On our last day they also took us to the Elephant Hospital which is the only one that is present in the south of Thailand. It was there that we realised just how well looked after our elephants were. It was also really interesting to see some of the operations they were doing such as wound cleaning, as well as the elephant version of a cattle crush…it is huge!

We spent four weeks with the elephants and their mahouts and I can honestly say it is one of the best things I’ve ever done. We became really close with all of them and as we left, the head of the mahouts told us we’d been like their little sisters in their big jungle family.

After we had finished at Elephant Hills, we spent three weeks travelling around Thailand. It was amazing and I’m so glad I was able to travel and have fun whilst incorporating work from the Vet School at the same time. It is one of the reasons that I wanted to become a vet; to see and be able to get so close to so many amazing creatures and I would definitely recommend it to anybody who wanted to do something a little different for their Animal Husbandry EMS.”

 

For more information, please follow this link showing the newsletter the managers of Elephant Hills created about our visit.

http://www.elephant-hills.com/news.php

Vet Research – What IS it exactly?

vet, researcherThere appears to be some confusion out there as to what exactly ‘veterinary research’ is, something that has become apparent through reviewing UCAS personal statements for prospective vets. Here I hope to provide a helpful overview so that it is clearer what we actually mean by scientific research, of which veterinary research forms a part.

The main points about what we mean by scientific research are:

1. It is the application of scientific method to gather data with which to test hypotheses and attempt to explain the natural world.

2. There is a generally accepted ‘method’ by which research is carried out, with the first step being the identification of a problem, followed by a literature review, in which the investigator identifies flaws or holes in the previous research which then justifies the need for further research. Designing the study then involves posing specific research questions, designing experiments to generate the required data, collecting said data and then analysing it, before interpreting, reporting and evaluating the study’s findings.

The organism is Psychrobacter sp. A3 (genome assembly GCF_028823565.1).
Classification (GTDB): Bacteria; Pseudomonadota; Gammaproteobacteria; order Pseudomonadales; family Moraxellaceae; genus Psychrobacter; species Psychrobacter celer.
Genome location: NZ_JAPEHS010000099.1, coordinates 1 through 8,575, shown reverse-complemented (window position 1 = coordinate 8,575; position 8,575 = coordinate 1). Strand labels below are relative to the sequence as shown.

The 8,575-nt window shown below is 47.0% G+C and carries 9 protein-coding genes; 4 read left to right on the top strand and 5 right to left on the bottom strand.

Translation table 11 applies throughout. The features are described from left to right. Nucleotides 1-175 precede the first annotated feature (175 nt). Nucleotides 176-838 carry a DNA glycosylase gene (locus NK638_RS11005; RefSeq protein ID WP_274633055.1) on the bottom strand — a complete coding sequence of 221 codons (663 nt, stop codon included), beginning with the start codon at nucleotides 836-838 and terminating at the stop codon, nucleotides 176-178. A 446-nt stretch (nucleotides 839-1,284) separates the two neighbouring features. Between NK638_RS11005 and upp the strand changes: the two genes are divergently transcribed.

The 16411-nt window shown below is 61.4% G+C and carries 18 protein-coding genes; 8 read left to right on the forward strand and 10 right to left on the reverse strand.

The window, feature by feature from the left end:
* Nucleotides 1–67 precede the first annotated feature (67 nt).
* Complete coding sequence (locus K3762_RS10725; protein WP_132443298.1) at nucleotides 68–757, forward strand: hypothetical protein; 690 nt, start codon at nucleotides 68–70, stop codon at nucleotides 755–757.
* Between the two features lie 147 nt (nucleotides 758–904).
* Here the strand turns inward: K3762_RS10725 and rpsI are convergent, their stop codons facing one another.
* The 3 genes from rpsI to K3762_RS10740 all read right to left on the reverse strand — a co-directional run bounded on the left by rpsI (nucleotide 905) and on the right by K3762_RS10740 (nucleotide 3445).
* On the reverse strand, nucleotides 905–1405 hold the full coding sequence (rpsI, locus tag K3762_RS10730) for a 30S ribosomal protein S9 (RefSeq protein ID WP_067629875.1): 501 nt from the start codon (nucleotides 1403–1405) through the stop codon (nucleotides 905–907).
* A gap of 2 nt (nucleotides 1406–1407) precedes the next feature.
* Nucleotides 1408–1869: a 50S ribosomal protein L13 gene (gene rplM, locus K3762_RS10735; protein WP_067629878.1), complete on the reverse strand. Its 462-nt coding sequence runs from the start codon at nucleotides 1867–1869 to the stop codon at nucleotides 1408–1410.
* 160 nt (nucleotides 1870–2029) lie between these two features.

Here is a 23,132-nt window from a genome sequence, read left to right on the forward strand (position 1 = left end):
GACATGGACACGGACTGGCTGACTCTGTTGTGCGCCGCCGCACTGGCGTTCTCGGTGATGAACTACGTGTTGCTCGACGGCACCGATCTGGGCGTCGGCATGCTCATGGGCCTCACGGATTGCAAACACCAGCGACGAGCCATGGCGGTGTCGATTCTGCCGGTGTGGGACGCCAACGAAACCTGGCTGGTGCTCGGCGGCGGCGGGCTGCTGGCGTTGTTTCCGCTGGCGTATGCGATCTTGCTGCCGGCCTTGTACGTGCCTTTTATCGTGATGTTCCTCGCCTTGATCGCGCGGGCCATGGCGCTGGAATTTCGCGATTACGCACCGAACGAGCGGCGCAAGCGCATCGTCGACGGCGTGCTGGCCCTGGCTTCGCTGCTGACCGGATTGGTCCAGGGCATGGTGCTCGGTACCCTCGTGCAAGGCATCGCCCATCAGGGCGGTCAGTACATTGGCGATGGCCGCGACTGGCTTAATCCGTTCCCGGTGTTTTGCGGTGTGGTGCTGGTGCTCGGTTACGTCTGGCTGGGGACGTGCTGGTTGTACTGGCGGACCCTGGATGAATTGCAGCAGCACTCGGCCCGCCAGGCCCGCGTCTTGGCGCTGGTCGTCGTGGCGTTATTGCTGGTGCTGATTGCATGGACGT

3. Scientific publication is the submission of original research, or possibly a review based based on and drawn from original experimental studies, to a journal, such as Nature or Science, whereby the paper is reviewed and critiqued by your scientific peers. This is a vital part of the scientific process as it lends credibility to research and the resultant findings and conclusions. If the reviewers feel that there are holes in the method or the analysis, interpretation and discussion of the findings fall short of the high standards understandably expected then they will reject the paper for publication in that specific journal. The scientist – note that most scientific research, and the papers that result, are very often collaborative, by which there is usually more than one author, albeit with one acting as ‘lead’ author – then has the option of submitting the paper to another journal for consideration, either tweaking, adding or otherwise ‘improving’ the paper or simply submitting it in its original form. This process can be extremely frustrating and drawn out for those on the front line of advancing our understanding of the world, but it is a vital process and is infinately preferable to the alternative, which is to simply be allowed to ‘publish’ whatever you like without any pause for serious thought about the methods, data and findings of studies.